Title of the book: The Dead Man’s Mind by Thea Torgersen
With freedom, there must be limits. How far can freedom go when you are your own boundary?
When Katerina “Kat” Thomason learns that she has a mental power that allows her to read and control people’s
minds, she gains the freedom of accessing information from anyone. The legendary murderer Lord Talson and his
group the Silver Shadows ask Kat to join them in order to take advantage of her power, in return that Talson
teaches Kat how to use the power. She agrees to join without any hesitation. The longer she works with Talson,
the more she unravels a deep, dark history between her family and Talson. When Talson plans to seek revenge
against her family by using Kat, she must make the decision between saving her family, Talson, or herself. Not only
that, she must be careful when using her power; if not used properly, she could risk killing herself and the person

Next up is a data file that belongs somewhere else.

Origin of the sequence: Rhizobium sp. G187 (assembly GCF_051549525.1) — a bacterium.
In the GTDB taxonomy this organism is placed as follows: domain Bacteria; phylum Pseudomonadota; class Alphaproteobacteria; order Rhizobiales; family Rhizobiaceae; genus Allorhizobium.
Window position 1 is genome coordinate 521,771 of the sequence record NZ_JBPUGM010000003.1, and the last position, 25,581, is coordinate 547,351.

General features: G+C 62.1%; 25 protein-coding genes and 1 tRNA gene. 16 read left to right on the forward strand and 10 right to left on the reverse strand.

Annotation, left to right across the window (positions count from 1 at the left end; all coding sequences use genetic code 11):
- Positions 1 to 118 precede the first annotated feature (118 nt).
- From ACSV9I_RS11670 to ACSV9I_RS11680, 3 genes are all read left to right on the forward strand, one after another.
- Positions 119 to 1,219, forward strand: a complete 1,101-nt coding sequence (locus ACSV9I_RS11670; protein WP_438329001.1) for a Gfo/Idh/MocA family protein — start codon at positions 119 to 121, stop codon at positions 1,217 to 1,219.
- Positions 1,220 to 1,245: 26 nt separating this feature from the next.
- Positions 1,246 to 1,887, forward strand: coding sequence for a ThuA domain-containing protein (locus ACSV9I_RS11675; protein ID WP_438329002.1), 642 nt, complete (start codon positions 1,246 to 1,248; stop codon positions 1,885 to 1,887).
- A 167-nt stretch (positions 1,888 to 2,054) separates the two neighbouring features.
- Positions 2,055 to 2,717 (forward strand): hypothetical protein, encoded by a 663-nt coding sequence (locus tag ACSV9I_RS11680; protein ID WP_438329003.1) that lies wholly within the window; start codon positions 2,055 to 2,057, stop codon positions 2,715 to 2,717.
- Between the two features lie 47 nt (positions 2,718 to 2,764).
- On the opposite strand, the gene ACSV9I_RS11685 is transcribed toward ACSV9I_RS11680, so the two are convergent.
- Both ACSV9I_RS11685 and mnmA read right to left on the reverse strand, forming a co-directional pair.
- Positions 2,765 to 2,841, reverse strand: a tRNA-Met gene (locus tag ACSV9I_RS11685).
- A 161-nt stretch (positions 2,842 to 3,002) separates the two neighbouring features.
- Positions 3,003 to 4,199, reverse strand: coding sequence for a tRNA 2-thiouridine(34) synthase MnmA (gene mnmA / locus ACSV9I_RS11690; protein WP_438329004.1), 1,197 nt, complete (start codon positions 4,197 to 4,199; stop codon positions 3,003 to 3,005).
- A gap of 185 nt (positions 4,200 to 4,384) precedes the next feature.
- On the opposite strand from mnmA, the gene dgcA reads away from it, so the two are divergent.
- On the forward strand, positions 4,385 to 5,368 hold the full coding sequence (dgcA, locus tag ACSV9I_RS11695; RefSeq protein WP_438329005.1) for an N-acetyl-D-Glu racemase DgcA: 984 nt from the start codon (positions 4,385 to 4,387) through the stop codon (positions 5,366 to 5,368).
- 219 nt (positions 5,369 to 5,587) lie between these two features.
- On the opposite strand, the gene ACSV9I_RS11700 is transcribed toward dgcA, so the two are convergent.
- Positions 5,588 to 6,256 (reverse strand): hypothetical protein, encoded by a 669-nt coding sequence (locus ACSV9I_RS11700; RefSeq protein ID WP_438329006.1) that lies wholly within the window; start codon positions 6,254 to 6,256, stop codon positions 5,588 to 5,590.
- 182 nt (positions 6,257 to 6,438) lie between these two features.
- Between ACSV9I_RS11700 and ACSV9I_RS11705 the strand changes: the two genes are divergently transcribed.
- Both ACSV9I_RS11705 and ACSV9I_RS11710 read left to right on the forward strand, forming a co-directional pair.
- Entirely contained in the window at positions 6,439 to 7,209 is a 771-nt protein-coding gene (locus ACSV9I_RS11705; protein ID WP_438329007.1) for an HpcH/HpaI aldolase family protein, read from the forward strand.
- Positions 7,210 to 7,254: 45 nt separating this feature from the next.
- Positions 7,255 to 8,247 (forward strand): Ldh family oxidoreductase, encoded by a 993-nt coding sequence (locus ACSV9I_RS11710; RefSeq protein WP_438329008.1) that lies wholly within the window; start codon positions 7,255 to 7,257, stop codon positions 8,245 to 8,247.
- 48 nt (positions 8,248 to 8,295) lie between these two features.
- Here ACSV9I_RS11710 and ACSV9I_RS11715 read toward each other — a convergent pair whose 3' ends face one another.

she is controlling. Kat unexpectedly becomes her own obstacle as she tries to prevent Talson from keeping his title
as the town’s notorious murderer.
Although the plot is interesting yet somewhat complicated to follow, the characters and plot lack development as
they fail to create a connection with the reader. Concepts are not carried out well throughout the novel, such as
Talson’s definition of defensive power and offensive power. This seemed like an intriguing opportunity for
Torgersen to explore more, yet she fails to follow through explanations, thus creating gaps in the development of
the story. But she conveys a simple message about introspection suitable for the teenaged protagonist Kat. With a
background in psychology, this certainly complements Kat’s character, making A Dead Man’s Mind a nice debut for
Torgersen’s first novel.